Alexa, make me happy
Consumerism delivers temporary joy, but we need something deeper
( iStock)
By CHAD ENGELLAND

The packaging of the Amazon Echo boasts that Alexa is happy to help. Happy to help us in what way? What is it Alexa can help us achieve?

She can help us become the people we are becoming. For our waking lives more and more resemble a never-ending all-you-can-eat buffet. Consumables include movies, books, music, stuff — with Amazon Prime, Spotify Premium, Netflix and YouTube among others treating us to an unending smorgasbord of consumption. There’s content, lots of it, and free with a paid subscription, making it hard not to binge-watch, which is but the latest form of our binge-buying and binge-consuming.

A few years ago, a piece in Costco’s lifestyle magazine offered up a remedy to daylight saving time’s adverse effects on our moods and health: “New clothes can give a pleasant little shot of happiness in November (in spring, too. Oh, heck, throughout the year).”

Amazon and Costco and Apple and everyone else today don’t just market goods and services; they make promises, half in jest but half in earnest, that somehow they can deliver something else: happiness. “Go Premium. Be happy,” says Spotify. And even though we know it’s at best a joke or at worst a lie, we let ourselves be convinced and then we always end up somewhat short of happiness.

The belief that gratifying wants through consumable goods and services will fulfill us and thereby make us happy is called consumerism. The most obvious problem is that what consumables can deliver are temporary bursts of positive emotions, but a happy life is not marked by episodic highs; consumerism leads us to have a superficial view of happiness. Another is that consumerism isn’t interested in satisfying needs, which are limited, but wants, which are unlimited and therefore incapable of being satisfied. Or better, consumerism converts wants into needs; it turns the latest gadget into a dreadful necessity rather than a delightful luxury. Still another is that today’s emotional highs will automatically become tomorrow’s emotional lows: what’s excitingly cutting edge soon becomes what is frustratingly outdated, and the vicious cycle of emotional highs and lows continues. Finally, the act of consumption is fleeting. But we’re not. We need deeper sources of meaning to sustain our lives, for while creativity fills us up, consuming empties us out.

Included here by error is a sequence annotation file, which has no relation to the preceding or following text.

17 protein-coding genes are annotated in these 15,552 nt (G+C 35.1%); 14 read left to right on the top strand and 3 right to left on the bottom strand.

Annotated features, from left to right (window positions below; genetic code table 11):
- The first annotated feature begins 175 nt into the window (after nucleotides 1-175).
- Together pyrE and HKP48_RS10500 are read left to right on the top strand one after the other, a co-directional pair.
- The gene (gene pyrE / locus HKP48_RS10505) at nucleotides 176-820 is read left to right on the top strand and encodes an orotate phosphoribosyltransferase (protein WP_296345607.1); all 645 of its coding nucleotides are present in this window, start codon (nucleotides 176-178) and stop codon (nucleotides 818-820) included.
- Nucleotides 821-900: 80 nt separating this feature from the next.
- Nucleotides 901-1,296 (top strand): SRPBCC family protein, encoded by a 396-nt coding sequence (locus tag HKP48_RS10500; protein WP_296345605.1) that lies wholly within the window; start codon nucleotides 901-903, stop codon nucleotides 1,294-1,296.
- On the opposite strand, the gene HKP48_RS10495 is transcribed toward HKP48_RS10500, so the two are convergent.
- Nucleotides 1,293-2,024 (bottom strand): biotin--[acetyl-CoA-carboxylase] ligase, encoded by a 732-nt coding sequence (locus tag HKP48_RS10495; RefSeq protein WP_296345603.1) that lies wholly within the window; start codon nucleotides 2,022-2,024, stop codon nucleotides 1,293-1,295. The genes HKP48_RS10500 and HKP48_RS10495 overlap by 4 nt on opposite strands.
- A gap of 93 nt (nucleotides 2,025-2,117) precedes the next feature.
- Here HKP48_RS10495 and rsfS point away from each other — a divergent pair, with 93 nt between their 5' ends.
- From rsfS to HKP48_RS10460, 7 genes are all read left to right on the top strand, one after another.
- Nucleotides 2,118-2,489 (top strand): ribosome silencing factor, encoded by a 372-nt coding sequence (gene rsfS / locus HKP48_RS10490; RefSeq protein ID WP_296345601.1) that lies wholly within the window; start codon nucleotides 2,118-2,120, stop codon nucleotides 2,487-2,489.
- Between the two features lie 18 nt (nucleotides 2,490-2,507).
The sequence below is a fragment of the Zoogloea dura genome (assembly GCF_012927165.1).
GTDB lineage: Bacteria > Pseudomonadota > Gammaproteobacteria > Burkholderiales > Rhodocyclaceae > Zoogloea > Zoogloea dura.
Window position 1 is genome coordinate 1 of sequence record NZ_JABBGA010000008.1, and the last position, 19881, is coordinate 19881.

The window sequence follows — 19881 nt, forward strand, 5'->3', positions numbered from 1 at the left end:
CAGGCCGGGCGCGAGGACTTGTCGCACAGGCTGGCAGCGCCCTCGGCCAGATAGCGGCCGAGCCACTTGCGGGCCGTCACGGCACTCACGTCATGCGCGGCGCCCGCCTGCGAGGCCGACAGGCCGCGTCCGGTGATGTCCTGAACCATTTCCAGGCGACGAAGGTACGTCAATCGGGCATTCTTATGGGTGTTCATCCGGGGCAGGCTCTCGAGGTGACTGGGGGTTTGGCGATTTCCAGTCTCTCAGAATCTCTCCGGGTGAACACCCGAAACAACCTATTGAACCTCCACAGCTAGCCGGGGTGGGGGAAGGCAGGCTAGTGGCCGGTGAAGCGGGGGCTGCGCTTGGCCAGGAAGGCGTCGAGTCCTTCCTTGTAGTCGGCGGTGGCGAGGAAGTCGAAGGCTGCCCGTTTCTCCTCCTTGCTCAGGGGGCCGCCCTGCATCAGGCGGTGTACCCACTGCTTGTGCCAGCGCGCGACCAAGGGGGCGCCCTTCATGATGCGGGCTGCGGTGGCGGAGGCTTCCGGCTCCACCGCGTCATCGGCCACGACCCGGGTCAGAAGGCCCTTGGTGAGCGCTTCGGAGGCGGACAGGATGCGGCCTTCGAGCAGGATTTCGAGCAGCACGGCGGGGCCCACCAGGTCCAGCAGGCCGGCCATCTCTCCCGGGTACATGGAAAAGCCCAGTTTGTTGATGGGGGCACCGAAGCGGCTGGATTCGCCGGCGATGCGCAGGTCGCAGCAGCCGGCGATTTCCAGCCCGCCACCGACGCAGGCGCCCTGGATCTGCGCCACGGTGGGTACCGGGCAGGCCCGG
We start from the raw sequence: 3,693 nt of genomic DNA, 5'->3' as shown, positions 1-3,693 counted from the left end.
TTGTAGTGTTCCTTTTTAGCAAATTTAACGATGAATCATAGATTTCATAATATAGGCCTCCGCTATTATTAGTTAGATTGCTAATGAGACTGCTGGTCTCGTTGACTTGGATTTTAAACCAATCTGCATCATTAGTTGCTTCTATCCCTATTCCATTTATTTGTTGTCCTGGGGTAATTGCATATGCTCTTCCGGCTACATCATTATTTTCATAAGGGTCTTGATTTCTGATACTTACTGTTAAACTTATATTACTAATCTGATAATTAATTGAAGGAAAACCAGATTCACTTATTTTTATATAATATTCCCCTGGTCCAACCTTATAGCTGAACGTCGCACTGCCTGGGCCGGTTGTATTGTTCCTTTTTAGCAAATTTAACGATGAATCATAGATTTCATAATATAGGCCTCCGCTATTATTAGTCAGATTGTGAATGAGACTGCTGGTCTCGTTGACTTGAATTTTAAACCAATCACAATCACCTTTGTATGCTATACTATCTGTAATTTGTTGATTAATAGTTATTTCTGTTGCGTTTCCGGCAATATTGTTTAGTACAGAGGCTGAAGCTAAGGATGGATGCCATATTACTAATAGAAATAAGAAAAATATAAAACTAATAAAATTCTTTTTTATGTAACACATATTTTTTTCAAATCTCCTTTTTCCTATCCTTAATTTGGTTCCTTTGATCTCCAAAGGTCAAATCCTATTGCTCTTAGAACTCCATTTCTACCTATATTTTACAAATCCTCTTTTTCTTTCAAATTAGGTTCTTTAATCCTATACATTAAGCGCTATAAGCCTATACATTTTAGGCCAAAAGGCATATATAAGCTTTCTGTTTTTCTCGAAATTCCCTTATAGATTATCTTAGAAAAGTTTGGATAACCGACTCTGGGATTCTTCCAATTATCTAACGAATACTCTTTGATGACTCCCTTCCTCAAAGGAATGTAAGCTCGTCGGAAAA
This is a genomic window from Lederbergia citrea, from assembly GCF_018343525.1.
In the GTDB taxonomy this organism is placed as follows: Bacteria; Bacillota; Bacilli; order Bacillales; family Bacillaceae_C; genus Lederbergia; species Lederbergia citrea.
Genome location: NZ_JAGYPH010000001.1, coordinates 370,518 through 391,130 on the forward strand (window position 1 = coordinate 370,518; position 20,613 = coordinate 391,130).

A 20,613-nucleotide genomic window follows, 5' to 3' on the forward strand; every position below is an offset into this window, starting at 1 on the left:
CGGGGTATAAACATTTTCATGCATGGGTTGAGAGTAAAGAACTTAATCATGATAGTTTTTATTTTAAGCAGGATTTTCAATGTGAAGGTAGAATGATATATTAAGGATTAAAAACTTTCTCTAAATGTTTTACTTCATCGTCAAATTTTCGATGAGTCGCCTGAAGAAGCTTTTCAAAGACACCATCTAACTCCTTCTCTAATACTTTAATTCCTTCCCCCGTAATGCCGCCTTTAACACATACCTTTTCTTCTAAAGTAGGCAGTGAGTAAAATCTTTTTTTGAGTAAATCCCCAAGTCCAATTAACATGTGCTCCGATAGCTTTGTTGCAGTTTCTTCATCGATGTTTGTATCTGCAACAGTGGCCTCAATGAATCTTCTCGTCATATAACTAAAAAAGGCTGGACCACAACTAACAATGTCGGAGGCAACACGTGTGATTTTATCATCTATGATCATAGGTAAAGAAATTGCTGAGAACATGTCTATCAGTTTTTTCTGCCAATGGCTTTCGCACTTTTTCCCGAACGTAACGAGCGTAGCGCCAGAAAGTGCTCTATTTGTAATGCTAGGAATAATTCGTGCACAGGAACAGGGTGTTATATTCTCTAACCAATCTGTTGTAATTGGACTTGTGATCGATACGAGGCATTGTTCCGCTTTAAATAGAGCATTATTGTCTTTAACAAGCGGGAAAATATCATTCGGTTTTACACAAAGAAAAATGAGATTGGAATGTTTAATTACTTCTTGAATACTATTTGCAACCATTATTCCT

The real question is why, why do we act as though consumerism’s false promises are true even though we all know they aren’t? And the answer, I think, is that consumerism plays on four human weaknesses.

First, it inflames rather than curbs our natural appetite for luxuries. We are all touched with dragon sickness, coveting precious, rare and sweet things. Second, it exacerbates rather than curbs our natural desire to have more than others. We don’t want to keep up with the Joneses; we want more than everyone else. Third, it leads us to want more things now rather than fewer things over time, inciting an irrational preference for quantity over quality, present enjoyment over long-term satisfaction. Fourth, it takes advantage of our aversion to effort by making consumption utterly convenient, a mere push of the button (or even the absence of a push of the button, as the next episode automatically begins).

The fact is that we need not surrender to consumerism despite these natural weaknesses. The classical cardinal virtues can be our best defense.

First, moderation is that expertise in sorting needs and wants while remaining perspicaciously aware that happiness will not be found by confusing them.

Second, justice gives us the perspective to see the absurdity of competition concerning external goods when the really important goods are internal; here the competition is not with others but with ourselves, as we strive to become the best person we can be.

Third, prudence counters the illusion that the present enjoyment of many things is superior to the long-term enjoyment of fewer, more enduring things; it savors what’s lasting and fulfilling rather than what’s fleeting and disappointing.

Fourth, courage upends the logic of convenience by provoking us to fight for the more arduous but important goods.

While it is true that consumer goods are often innocent enough pleasures, they are not the substance of life. Behold the hearth fire and tasty meals, about which are arranged family and friends; in the festivities of a life lived and celebrated, in the encounter with the sorrows and joys of our companions, in the strain of making and doing, in the talk of the things that really matter, there we will find a life that lives, a life lived through producing and receiving works of love.

Consumerism’s allure should not be underestimated: It will easily crowd out the true sources of human happiness. Moderately, justly, prudently and courageously, let us say: “Go ahead and smile, Alexa, but I won’t on your account.”

Chad Engelland is chair of the Philosophy Department at the University of Dallas. He is the author of several books, including, most recently, Phenomenology (MIT Press, 2020).